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Thirty Seconds Over Winterland
Jefferson Airplane
Thirty Seconds Over Winterland
Genres: Pop, Rock, Classic Rock, Metal
  •  Track Listings (13) - Disc #1

'Thirty Seconds Over Winterland', originally released in 1973, was the final original album release from rock icons Jefferson Airplane. Captured live in concert, the album finds the early '70s edition of the Airplane (with...  more »


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CD Details

All Artists: Jefferson Airplane
Title: Thirty Seconds Over Winterland
Members Wishing: 3
Total Copies: 0
Label: Iconoclassic
Release Date: 7/21/2009
Genres: Pop, Rock, Classic Rock, Metal
Styles: Folk Rock, Psychedelic Rock, Album-Oriented Rock (AOR), Arena Rock
Number of Discs: 1
SwapaCD Credits: 1
UPC: 886975193127


Product Description
'Thirty Seconds Over Winterland', originally released in 1973, was the final original album release from rock icons Jefferson Airplane. Captured live in concert, the album finds the early '70s edition of the Airplane (with Grace Slick, Paul Kantner, Jorma Kaukonen and Jack Casady joined by Papa John Creach, David Freiberg and Johnny Barbata) at their hardest rocking, on a set that focuses on their latest material while acknowledging the Hot Tuna splinter group and glancing backward to their groundbreaking '60s work. Although their contemporary studio albums were somewhat disjointed, Jefferson Airplane were still a unified force onstage and many fans regard this period as the Airplane's live peak. Iconoclassic Records' deluxe reissue of 'Thirty Seconds Over Winterland' remasters the originnal 7-song album, and then adds 5 additional tracks from their final Winterland appearances, newly mastered by Grammy Award-winning engineer Vic Anesini from the original master tapes.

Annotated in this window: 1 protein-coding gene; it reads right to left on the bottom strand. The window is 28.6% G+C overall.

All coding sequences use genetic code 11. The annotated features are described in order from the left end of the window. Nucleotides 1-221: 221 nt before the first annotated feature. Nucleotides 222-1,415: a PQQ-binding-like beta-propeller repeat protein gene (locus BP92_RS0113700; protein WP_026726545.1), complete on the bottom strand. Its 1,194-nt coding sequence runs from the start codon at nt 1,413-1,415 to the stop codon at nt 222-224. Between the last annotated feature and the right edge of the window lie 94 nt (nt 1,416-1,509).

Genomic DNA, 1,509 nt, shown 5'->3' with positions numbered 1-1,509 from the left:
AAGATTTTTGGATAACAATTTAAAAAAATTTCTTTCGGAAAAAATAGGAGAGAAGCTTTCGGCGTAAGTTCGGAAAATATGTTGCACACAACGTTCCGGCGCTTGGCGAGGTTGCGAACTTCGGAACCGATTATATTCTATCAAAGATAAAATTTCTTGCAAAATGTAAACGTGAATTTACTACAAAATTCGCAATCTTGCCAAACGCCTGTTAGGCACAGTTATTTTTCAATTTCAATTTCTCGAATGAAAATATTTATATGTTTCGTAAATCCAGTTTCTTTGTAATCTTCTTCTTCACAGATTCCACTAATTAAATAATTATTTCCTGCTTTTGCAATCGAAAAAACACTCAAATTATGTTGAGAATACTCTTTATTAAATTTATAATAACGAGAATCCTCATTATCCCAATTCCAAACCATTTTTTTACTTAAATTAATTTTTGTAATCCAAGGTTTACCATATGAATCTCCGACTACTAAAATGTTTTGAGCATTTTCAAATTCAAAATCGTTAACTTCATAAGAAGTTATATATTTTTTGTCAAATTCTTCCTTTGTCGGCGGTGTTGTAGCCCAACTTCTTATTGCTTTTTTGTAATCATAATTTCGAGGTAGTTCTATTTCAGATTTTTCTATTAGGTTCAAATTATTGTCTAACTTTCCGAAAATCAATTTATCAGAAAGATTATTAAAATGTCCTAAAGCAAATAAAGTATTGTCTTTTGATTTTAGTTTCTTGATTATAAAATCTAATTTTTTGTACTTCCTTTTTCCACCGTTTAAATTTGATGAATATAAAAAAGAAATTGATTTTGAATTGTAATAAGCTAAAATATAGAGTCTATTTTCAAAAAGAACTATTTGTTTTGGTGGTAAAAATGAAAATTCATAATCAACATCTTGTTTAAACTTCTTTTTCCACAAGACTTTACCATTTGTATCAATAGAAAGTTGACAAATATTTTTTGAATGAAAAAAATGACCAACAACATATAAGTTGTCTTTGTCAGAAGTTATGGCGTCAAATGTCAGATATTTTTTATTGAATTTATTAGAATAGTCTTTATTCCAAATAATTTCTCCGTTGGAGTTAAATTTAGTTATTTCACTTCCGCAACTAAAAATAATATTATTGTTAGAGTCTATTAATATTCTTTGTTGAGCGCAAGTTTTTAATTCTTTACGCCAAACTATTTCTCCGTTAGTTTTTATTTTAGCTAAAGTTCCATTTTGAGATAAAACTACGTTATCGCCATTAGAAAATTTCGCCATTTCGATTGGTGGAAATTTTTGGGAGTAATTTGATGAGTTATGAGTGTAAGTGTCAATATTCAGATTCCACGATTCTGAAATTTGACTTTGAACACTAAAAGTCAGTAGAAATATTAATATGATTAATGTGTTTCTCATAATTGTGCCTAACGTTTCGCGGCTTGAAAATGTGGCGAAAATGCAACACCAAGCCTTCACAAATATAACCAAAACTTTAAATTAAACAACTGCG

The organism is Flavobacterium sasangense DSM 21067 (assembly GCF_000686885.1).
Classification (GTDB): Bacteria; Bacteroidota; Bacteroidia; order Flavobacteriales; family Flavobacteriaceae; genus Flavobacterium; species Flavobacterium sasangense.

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CD Reviews

Blows Against The Revisionists!
Robert Davis | Van Lear, Kentucky United States | 12/08/2002
(5 out of 5 stars)